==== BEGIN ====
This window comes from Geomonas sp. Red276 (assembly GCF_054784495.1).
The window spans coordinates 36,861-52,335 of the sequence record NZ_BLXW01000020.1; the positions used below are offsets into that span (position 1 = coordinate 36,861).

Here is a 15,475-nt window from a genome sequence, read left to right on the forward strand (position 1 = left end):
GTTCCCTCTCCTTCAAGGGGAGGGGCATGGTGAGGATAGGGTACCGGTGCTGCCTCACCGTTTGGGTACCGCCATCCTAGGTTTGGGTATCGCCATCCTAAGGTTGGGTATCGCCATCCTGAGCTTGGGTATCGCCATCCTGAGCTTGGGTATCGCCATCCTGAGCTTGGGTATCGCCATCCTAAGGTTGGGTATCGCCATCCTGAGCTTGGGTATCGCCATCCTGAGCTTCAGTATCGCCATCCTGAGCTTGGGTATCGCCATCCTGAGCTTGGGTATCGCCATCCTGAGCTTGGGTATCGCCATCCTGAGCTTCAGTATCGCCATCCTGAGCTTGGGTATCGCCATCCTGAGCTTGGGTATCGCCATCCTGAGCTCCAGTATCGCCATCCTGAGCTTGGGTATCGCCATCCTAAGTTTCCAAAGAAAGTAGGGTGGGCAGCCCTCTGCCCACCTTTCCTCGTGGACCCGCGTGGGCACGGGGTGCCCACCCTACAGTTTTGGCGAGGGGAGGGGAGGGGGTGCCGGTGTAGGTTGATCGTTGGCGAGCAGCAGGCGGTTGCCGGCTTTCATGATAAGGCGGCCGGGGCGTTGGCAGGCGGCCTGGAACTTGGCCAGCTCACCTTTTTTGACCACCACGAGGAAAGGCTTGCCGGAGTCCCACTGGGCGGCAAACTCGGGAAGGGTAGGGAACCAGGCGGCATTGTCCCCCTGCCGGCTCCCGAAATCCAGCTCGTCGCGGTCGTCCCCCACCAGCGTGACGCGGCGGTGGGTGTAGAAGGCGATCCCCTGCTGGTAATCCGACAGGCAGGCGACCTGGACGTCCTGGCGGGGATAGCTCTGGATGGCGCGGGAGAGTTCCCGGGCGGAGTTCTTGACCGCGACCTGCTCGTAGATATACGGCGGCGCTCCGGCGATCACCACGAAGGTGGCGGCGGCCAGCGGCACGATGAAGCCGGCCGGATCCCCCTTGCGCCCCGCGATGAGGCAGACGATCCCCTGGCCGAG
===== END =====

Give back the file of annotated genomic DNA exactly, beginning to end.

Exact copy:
This window comes from Geomonas sp. Red276 (assembly GCF_054784495.1).
The window spans coordinates 36,861-52,335 of the sequence record NZ_BLXW01000020.1; the positions used below are offsets into that span (position 1 = coordinate 36,861).

Here is a 15,475-nt window from a genome sequence, read left to right on the forward strand (position 1 = left end):
GTTCCCTCTCCTTCAAGGGGAGGGGCATGGTGAGGATAGGGTACCGGTGCTGCCTCACCGTTTGGGTACCGCCATCCTAGGTTTGGGTATCGCCATCCTAAGGTTGGGTATCGCCATCCTGAGCTTGGGTATCGCCATCCTGAGCTTGGGTATCGCCATCCTGAGCTTGGGTATCGCCATCCTAAGGTTGGGTATCGCCATCCTGAGCTTGGGTATCGCCATCCTGAGCTTCAGTATCGCCATCCTGAGCTTGGGTATCGCCATCCTGAGCTTGGGTATCGCCATCCTGAGCTTGGGTATCGCCATCCTGAGCTTCAGTATCGCCATCCTGAGCTTGGGTATCGCCATCCTGAGCTTGGGTATCGCCATCCTGAGCTCCAGTATCGCCATCCTGAGCTTGGGTATCGCCATCCTAAGTTTCCAAAGAAAGTAGGGTGGGCAGCCCTCTGCCCACCTTTCCTCGTGGACCCGCGTGGGCACGGGGTGCCCACCCTACAGTTTTGGCGAGGGGAGGGGAGGGGGTGCCGGTGTAGGTTGATCGTTGGCGAGCAGCAGGCGGTTGCCGGCTTTCATGATAAGGCGGCCGGGGCGTTGGCAGGCGGCCTGGAACTTGGCCAGCTCACCTTTTTTGACCACCACGAGGAAAGGCTTGCCGGAGTCCCACTGGGCGGCAAACTCGGGAAGGGTAGGGAACCAGGCGGCATTGTCCCCCTGCCGGCTCCCGAAATCCAGCTCGTCGCGGTCGTCCCCCACCAGCGTGACGCGGCGGTGGGTGTAGAAGGCGATCCCCTGCTGGTAATCCGACAGGCAGGCGACCTGGACGTCCTGGCGGGGATAGCTCTGGATGGCGCGGGAGAGTTCCCGGGCGGAGTTCTTGACCGCGACCTGCTCGTAGATATACGGCGGCGCTCCGGCGATCACCACGAAGGTGGCGGCGGCCAGCGGCACGATGAAGCCGGCCGGATCCCCCTTGCGCCCCGCGATGAGGCAGACGATCCCCTGGCCGAG